Marine biologists witnessed an incredible feat in nature after coming across as many as 70 killer ocras hunting a blue whale.
The "astonishing, a little bit disturbing and truly mind blowing" event took place off the southwestern coast of Australia while Kristy Brown of Naturaliste Charters was leading a whale-watching tour, Live Science reported.
The vessel came across two pods of orcas in Bremer Bay Canyon that were “playing and surfing the waves,” Brown wrote in a March 16 blog post.
Before long, the group witnessed "a long, high blow [spray] that stayed in the air … It was a blue whale, estimated to be 16 meters [52 feet] long, with plenty of years left to live," Brown noted.
“Multiple orcas were on the animal, jostling with it and swimming fast, beside and under it, whilst others dropped off the chase to rest in our wake and cruise along and beside the hunt, easily 200 m [656 feet] back," the marine biologist continued.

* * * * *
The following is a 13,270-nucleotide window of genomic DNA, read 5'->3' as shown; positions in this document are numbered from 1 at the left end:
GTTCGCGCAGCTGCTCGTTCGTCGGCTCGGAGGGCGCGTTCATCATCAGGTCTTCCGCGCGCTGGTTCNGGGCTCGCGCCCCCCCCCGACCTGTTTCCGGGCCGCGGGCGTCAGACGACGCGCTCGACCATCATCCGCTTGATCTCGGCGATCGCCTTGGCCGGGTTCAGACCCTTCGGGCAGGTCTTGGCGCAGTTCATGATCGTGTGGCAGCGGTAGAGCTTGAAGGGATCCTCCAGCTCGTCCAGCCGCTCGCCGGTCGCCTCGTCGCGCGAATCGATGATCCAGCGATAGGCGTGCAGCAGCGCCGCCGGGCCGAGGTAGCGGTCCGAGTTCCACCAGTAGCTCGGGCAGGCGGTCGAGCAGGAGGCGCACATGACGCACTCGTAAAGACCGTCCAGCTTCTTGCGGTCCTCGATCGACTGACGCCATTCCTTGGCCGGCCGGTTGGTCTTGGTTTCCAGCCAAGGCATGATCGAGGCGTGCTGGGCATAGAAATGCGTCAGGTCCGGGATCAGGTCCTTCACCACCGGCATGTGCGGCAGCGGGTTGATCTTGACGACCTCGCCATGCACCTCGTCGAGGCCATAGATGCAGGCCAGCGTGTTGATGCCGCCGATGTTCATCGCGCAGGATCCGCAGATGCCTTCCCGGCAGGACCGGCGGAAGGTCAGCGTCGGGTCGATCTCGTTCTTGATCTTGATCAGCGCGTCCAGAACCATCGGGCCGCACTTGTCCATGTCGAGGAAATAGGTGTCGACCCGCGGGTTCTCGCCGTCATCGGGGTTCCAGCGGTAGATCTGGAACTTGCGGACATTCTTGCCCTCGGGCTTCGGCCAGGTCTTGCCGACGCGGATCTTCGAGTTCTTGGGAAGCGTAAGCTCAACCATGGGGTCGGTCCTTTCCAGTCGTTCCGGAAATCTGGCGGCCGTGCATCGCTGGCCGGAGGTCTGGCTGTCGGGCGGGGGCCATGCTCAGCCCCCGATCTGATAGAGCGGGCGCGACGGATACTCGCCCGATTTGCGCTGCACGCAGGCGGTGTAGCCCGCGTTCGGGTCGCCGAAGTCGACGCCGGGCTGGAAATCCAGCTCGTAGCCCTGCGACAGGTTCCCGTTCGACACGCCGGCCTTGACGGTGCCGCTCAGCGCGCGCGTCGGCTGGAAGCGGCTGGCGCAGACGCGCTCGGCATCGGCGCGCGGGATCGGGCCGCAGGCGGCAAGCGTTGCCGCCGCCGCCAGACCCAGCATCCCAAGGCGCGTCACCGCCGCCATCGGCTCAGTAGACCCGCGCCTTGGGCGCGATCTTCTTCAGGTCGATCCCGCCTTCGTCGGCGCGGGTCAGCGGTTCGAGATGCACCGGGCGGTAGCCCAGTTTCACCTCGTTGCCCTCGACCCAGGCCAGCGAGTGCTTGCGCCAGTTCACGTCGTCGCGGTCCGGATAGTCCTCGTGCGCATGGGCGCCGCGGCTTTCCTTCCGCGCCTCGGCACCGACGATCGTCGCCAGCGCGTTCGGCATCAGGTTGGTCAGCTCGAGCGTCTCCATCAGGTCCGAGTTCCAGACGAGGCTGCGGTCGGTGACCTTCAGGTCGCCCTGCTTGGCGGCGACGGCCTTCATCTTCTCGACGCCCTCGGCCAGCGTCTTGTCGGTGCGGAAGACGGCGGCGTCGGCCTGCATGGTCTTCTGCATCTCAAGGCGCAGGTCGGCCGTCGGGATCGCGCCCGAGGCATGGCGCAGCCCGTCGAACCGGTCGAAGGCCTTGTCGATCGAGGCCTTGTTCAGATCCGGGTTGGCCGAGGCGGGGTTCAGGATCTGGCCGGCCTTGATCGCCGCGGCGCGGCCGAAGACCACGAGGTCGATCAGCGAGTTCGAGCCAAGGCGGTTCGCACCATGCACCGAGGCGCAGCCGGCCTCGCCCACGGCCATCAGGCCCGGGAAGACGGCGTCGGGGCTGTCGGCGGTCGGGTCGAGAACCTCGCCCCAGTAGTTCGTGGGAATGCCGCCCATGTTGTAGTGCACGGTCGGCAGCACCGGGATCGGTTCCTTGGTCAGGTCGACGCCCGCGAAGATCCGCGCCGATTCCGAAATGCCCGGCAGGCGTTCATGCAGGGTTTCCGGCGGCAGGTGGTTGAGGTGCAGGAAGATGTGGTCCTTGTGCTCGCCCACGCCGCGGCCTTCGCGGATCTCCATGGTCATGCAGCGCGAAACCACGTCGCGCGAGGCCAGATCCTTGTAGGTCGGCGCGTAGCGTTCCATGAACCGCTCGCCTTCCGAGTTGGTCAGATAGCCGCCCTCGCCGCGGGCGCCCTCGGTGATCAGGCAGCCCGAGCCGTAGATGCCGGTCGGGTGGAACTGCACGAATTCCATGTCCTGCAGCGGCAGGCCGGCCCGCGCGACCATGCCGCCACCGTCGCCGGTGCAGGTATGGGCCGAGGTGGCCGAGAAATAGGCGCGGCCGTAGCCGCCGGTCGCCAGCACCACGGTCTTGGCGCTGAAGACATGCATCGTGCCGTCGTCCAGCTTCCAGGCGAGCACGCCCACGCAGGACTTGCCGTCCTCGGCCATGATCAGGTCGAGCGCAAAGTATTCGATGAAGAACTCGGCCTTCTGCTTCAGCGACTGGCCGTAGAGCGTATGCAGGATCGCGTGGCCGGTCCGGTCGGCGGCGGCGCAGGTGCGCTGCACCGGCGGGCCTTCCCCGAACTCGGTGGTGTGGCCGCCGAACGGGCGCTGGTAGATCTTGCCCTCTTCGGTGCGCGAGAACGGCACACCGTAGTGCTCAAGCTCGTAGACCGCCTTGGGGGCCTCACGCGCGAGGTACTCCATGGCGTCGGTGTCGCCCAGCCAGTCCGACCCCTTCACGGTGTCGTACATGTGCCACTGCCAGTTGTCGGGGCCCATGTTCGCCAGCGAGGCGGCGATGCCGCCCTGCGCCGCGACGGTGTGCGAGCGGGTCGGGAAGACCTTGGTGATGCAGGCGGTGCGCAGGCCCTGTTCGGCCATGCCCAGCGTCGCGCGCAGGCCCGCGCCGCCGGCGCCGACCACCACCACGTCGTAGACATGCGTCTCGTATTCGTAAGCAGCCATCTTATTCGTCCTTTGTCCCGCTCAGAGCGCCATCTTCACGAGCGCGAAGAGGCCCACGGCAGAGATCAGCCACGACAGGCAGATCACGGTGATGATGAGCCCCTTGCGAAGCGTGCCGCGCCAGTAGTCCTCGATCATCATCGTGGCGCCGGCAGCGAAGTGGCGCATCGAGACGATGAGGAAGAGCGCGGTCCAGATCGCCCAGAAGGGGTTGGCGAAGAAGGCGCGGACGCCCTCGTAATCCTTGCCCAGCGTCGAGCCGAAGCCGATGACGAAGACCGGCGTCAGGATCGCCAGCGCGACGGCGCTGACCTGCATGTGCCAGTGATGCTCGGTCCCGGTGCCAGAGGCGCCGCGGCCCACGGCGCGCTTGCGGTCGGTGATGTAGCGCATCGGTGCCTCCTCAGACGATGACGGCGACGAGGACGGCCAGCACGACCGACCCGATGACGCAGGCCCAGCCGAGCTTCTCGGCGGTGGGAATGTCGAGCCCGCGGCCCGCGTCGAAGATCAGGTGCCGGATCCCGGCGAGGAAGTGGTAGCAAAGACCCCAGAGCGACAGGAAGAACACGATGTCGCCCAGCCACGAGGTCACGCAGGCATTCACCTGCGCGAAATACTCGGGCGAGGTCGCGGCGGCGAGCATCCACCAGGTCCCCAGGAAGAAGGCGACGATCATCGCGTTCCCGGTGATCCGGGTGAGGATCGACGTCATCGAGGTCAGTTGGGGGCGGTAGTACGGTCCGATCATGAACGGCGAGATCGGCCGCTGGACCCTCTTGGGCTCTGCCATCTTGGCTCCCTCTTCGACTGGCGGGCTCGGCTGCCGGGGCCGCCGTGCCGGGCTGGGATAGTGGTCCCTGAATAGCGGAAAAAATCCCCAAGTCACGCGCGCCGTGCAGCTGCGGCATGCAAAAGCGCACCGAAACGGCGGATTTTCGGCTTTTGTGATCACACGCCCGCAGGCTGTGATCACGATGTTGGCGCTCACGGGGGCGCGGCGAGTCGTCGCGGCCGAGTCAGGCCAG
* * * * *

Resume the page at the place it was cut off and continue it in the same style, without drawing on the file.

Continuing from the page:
“At least six big males from different pods,” joined in on the feeding frenzy. According to the outlet, each pod is home to between six and 12 orcas.
"It wouldn't give up, it went under, and for a moment we thought it was all over, yet again and again its tail would rise up, thick and silver in the dark ocean, surrounded by black and thundering fins," Brown said.
Brown heard the "chaos of clicks and sounds below" until the blue whale eventually met its fate.
"A bubble of blood rose to the surface like a bursting red balloon," she recalled. "We saw some blubber, only one hunk of flesh, and it was gone."
This event marks the third time Naturaliste Charters has recorded orcas taking down a blue whale.